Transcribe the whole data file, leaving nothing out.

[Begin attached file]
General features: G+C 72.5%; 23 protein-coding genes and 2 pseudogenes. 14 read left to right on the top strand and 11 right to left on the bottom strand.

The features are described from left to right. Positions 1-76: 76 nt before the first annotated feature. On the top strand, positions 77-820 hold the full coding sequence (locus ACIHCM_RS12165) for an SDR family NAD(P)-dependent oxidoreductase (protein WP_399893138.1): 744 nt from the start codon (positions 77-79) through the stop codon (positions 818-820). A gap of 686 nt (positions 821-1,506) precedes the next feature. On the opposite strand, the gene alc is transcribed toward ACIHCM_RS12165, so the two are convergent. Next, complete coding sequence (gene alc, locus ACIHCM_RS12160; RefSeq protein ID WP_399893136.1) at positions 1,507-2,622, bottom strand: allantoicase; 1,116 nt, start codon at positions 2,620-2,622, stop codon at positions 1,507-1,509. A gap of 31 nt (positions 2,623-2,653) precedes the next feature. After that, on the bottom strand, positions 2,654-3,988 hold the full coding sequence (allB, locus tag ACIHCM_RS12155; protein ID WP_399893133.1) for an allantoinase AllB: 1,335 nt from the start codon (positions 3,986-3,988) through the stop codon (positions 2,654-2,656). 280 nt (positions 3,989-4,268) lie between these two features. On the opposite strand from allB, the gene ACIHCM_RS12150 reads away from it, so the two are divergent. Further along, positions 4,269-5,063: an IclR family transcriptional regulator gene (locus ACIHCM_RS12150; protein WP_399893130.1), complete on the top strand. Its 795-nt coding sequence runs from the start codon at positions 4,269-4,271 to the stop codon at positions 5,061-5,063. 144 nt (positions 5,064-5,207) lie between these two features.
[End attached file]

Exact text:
General features: G+C 72.5%; 23 protein-coding genes and 2 pseudogenes. 14 read left to right on the top strand and 11 right to left on the bottom strand.

The features are described from left to right. Positions 1-76: 76 nt before the first annotated feature. On the top strand, positions 77-820 hold the full coding sequence (locus ACIHCM_RS12165) for an SDR family NAD(P)-dependent oxidoreductase (protein WP_399893138.1): 744 nt from the start codon (positions 77-79) through the stop codon (positions 818-820). A gap of 686 nt (positions 821-1,506) precedes the next feature. On the opposite strand, the gene alc is transcribed toward ACIHCM_RS12165, so the two are convergent. Next, complete coding sequence (gene alc, locus ACIHCM_RS12160; RefSeq protein ID WP_399893136.1) at positions 1,507-2,622, bottom strand: allantoicase; 1,116 nt, start codon at positions 2,620-2,622, stop codon at positions 1,507-1,509. A gap of 31 nt (positions 2,623-2,653) precedes the next feature. After that, on the bottom strand, positions 2,654-3,988 hold the full coding sequence (allB, locus tag ACIHCM_RS12155; protein ID WP_399893133.1) for an allantoinase AllB: 1,335 nt from the start codon (positions 3,986-3,988) through the stop codon (positions 2,654-2,656). 280 nt (positions 3,989-4,268) lie between these two features. On the opposite strand from allB, the gene ACIHCM_RS12150 reads away from it, so the two are divergent. Further along, positions 4,269-5,063: an IclR family transcriptional regulator gene (locus ACIHCM_RS12150; protein WP_399893130.1), complete on the top strand. Its 795-nt coding sequence runs from the start codon at positions 4,269-4,271 to the stop codon at positions 5,061-5,063. 144 nt (positions 5,064-5,207) lie between these two features.